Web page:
Most new pubs take a while to bed in. When the décor is new and the place smells vaguely of paint it’s difficult to get truly comfortable.
The House of Trembling Madness, however, has only existed since early last year and yet it feels like it’s been around for centuries. This wonderfully cosy one-room attic pub is upstairs from the Trembling Madness off-licence – you have to go through the shop to get to it – and was superbly converted from a 12th-century room . Owner Ian Loftus says one wall is even older. With its original wood beams, bare bench seating and bar made from an old church pulpit, it has the feel a drinking den normally found tucked away down an alley in Prague, or maybe a Bavarian hunting lodge – a feel accentuated by the stuffed animal heads on the walls and bar.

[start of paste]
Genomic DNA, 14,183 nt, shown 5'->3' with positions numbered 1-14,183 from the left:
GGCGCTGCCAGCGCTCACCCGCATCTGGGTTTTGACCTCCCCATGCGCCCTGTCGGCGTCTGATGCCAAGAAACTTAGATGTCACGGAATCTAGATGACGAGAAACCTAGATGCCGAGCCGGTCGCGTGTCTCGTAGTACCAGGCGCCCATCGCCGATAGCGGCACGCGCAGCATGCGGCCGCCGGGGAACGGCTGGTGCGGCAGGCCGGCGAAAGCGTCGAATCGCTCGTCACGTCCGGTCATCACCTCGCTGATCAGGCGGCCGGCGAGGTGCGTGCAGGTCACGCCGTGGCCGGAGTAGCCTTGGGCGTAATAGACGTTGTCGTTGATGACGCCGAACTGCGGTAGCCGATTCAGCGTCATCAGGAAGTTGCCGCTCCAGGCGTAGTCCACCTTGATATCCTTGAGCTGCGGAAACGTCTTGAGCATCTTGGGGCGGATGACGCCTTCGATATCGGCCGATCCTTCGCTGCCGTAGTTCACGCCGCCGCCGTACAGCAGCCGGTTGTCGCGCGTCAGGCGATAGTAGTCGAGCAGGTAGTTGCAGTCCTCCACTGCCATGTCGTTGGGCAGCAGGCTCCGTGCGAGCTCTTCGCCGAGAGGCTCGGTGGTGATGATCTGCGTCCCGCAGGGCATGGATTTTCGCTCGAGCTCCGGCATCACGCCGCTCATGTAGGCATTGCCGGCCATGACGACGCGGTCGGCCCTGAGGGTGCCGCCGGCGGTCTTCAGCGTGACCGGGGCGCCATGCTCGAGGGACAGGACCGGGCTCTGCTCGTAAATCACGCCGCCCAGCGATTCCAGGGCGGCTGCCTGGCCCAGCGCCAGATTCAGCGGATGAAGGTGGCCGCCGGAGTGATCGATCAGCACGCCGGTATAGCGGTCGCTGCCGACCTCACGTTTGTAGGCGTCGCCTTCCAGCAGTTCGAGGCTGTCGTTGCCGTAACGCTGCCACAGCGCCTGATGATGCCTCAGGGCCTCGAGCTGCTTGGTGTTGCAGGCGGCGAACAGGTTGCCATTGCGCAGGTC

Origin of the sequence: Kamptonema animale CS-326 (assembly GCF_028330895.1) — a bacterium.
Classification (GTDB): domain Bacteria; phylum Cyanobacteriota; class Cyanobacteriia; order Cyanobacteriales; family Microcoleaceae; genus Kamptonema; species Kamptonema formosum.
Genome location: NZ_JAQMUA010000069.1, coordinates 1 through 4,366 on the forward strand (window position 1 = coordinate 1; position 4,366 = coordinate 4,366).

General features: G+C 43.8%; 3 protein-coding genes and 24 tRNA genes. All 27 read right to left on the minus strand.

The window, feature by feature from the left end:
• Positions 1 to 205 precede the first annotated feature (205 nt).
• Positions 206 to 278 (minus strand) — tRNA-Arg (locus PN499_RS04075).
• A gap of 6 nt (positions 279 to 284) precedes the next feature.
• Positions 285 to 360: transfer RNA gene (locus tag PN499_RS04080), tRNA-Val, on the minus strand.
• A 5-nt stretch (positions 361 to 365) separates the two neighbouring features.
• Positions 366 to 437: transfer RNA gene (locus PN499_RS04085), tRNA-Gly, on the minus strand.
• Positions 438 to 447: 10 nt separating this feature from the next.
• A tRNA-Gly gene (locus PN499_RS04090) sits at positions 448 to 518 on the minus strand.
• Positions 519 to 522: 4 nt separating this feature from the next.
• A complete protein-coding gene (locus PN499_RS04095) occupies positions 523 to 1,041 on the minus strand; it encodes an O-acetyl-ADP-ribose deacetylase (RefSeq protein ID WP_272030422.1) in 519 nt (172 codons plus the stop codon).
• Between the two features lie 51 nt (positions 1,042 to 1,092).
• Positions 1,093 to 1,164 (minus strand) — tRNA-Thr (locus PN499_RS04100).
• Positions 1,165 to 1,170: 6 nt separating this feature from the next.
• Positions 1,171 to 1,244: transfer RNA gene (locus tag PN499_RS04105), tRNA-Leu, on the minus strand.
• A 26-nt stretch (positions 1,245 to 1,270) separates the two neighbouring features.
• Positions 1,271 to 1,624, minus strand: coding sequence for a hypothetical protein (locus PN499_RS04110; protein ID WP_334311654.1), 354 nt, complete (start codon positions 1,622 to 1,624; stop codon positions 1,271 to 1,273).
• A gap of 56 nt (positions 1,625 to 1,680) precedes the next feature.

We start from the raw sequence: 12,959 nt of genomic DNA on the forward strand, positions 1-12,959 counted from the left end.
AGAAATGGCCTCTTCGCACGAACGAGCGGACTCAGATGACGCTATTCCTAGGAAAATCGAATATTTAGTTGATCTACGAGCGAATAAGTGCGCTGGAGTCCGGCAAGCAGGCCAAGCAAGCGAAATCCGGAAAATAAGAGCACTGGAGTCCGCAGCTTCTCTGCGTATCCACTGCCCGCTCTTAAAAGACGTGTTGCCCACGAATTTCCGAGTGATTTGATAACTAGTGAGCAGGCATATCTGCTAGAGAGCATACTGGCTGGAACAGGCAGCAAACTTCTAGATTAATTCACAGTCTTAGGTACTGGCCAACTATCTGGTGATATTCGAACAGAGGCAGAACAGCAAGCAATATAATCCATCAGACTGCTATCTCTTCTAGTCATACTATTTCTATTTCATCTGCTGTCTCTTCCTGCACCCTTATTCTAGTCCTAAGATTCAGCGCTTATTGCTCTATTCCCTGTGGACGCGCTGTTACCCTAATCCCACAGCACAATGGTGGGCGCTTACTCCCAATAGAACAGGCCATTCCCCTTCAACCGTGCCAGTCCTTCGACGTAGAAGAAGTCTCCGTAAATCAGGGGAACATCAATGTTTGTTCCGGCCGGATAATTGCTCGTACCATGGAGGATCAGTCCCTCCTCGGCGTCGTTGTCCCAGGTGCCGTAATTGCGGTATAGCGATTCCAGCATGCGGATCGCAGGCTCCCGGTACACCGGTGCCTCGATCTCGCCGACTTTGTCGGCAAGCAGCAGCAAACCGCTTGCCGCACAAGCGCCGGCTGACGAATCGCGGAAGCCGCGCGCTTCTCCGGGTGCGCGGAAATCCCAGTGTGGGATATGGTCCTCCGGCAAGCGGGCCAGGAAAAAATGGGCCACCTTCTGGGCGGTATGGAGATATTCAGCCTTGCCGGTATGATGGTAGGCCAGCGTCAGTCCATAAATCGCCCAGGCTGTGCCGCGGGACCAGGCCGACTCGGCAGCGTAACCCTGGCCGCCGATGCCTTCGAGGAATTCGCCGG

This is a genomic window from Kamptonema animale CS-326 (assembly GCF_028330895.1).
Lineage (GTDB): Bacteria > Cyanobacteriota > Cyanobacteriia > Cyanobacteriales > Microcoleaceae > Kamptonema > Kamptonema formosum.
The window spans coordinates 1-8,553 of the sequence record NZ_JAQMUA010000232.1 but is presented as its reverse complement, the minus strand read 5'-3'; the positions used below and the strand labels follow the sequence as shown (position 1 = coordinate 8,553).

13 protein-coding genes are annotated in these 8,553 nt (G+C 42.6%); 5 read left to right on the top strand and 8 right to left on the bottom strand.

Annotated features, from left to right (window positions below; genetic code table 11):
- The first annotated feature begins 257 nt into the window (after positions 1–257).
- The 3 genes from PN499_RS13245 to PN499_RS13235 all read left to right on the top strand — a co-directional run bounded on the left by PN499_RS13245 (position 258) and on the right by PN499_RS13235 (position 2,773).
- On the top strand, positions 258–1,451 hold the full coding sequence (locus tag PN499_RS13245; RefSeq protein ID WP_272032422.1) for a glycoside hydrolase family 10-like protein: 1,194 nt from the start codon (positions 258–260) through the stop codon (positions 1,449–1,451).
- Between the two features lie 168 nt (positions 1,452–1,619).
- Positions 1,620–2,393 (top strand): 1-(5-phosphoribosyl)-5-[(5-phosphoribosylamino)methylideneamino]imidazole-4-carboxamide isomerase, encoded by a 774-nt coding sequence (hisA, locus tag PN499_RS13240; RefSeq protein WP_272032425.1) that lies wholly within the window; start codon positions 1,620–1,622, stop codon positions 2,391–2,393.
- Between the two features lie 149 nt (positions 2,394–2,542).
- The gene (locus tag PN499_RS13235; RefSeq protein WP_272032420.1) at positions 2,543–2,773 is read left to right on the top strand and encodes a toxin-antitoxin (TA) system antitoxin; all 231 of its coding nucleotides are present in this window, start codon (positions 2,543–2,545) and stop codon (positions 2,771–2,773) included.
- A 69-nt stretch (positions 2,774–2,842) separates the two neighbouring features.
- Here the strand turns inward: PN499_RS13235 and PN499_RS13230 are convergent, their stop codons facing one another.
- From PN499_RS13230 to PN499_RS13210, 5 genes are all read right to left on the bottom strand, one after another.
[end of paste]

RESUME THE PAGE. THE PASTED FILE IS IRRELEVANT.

The pub’s beer and drink selection is drawn from the best of the stock on sale downstairs and includes one guest cask ale (rotated on a one-cask-at-a-time basis), several draft US and Euro-beers, exotic spirits and whatever speciality beers have been selected for regular, themed mini-festivals. At the moment they have six UK ciders barrels above the till to celebrate the apple harvest. The pub offers only a handful of daily updated dishes but all are delicious, wholesome, seasonal and feature locally-sourced ingredients. As they are all prepped behind the tiny bar, dishes tend toward the stew, platter and one-pot variety. Prices are £7-ish for a good plateful.
Better than the food and drink is the atmosphere – packed and lively on a night and bustling but friendly during the day – it feels like the sort of place that will quickly become a bit of a legend.